Friday, December 3, 2010

Misusing Materials, Lefties, Correcting Mistakes, and Montessori Groups

This should probably be several different posts, but since they are all applicable to me in the past few days, I'm going to lump them together.

Montessori Groups
For those of you not in-the-know, there are these great little things called Yahoo! Groups, specifically, there are Montessori Yahoo! Groups. Essentially, they are message boards specific to a particular topic that you can join. In addition to other people's blogs, these message boards are a fantastic way to connect with other Montessorians. What is really amazing about them is that there are people out there with tons of experience, education, and advice who are members of these boards who take lots of time to share ideas, answer questions or debate different topics. There are also people (like me) who have no experience and are asking questions and getting guidance. If you search for Montessori, you get tons of them, but the ones I joined are Montessori Beginnings, Montessori By Hand and Playschool6.

The reason I bring up these groups is because I've asked a few questions lately and I want to share the responses I got. Which brings me to the other three topics.

Misusing Materials and Correcting Mistakes
So I mentioned in my post Observations-Scooping Beans that Link really enjoyed the activity and did well with it. He liked it so much, that I decided to add it to the shelf. And since he has never really bothered the stuff on the shelves without someone in the room with him, I thought he wouldn't take it off the shelf. Well, a little later in the day I heard glass clinking and found that he had removed it and taken it into the other room where his little table is. (we only move the table into the room when we need it and he uses it daily for eating and playing). I was tickled pink! So I poured the beans into the bowl for him and just stood back to watch him. I was excited that he liked it and that he had carried it so carefully to his table. He scooped a couple of times, then walked off. So, I was like oh well.... then he came back, scooped a few more times, then picked up a handful and threw them in the air. Whoa! Please don't do that! So I do my best not to get aggravated (please remember, I am NOT a Montessori teacher and I am learning to be more patient). I say "we don't throw beans, lets clean these up" and while I'm on my hands and knees picking black beans off the carpet, he comes over and throws another handful..... I pick up beans faster, and put it all away again.  (heck, I was just proud of myself for not yelling)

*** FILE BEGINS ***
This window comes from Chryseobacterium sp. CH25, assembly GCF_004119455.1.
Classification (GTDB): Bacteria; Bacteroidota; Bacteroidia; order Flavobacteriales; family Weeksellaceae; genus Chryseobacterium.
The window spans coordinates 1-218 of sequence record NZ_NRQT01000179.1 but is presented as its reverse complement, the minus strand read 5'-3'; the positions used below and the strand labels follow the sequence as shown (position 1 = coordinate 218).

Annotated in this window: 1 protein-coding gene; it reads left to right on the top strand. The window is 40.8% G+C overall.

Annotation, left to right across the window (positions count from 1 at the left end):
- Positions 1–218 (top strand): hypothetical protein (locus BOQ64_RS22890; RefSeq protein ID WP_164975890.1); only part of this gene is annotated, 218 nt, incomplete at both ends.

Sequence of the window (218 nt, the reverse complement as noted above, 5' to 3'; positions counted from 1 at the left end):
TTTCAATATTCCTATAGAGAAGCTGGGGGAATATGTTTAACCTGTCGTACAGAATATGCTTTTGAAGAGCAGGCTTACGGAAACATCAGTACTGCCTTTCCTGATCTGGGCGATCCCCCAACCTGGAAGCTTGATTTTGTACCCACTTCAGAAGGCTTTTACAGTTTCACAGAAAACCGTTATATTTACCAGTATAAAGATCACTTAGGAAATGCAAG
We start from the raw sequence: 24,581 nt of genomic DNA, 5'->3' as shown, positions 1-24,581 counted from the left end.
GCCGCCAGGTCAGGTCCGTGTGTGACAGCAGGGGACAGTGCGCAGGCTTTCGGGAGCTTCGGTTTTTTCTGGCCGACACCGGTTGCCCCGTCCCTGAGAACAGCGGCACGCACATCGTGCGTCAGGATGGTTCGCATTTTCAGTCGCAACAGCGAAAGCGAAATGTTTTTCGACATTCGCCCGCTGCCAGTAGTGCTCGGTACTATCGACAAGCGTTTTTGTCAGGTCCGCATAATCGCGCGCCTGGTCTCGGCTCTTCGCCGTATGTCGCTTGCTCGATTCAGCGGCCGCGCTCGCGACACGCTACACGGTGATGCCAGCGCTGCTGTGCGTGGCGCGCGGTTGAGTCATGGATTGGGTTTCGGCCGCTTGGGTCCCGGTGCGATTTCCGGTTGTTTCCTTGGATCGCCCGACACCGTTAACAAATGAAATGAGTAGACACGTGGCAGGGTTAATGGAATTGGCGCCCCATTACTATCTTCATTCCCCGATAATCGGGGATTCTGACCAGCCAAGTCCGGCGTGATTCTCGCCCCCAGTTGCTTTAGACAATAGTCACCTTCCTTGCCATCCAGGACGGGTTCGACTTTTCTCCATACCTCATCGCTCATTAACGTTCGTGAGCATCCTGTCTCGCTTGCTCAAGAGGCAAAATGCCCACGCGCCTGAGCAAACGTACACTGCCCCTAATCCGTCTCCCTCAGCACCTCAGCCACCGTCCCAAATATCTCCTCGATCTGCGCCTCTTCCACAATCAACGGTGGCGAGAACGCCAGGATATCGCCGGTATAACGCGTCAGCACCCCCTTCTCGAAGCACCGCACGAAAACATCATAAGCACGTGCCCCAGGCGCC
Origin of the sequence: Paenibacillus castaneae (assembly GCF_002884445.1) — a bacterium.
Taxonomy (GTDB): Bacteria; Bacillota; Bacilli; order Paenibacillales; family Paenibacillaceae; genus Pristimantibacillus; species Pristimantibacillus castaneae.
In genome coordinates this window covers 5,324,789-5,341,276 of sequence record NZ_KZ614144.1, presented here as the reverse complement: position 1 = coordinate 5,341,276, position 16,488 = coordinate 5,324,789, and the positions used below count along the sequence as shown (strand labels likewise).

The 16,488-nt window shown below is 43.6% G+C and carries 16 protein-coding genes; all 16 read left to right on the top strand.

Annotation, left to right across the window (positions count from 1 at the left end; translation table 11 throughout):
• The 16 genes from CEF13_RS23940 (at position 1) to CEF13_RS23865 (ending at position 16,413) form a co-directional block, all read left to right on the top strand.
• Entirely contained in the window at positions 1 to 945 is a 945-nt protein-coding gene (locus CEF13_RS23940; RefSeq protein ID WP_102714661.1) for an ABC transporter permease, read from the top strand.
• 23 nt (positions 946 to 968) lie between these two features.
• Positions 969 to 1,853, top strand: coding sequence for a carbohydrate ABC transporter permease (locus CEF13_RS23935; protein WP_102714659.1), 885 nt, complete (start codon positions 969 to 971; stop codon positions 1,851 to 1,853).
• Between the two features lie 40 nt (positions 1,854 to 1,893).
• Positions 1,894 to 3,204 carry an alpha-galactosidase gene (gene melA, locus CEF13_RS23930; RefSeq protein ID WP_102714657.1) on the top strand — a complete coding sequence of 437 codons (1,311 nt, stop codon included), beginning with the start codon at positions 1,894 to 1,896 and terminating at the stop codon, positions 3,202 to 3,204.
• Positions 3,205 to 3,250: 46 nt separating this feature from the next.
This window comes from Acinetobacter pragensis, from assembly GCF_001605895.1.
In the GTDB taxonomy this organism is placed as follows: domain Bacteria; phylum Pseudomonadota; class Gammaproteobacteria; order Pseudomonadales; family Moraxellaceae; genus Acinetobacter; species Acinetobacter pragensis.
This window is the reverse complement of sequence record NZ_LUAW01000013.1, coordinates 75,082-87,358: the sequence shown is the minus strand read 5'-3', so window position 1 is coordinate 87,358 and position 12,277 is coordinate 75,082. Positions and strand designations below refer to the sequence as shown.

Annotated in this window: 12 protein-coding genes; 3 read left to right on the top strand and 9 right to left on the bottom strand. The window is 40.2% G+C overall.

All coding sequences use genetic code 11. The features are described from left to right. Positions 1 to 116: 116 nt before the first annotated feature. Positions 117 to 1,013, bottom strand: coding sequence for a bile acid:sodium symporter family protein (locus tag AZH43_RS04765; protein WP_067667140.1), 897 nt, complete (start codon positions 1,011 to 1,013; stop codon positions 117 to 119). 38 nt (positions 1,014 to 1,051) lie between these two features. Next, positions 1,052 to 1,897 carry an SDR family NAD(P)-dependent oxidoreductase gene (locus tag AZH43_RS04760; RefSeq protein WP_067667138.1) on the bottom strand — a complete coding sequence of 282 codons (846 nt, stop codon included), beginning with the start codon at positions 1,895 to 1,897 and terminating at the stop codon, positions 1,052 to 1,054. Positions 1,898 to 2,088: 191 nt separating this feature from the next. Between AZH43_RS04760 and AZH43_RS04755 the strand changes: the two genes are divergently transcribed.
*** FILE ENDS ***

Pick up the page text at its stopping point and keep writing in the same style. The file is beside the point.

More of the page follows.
I asked on the Playschool6 message board how I could handle this misuse. I really needed to know what to do after the fact, but they had good suggestions on preventing it from happening (this is a common theme with Montessori I think) I edited the responses a little bit (and didn't include who said what since I forgot to ask if it was okay for me to repost their responses)

We've all struggled with these two at one time or another (usually more often than that!) :)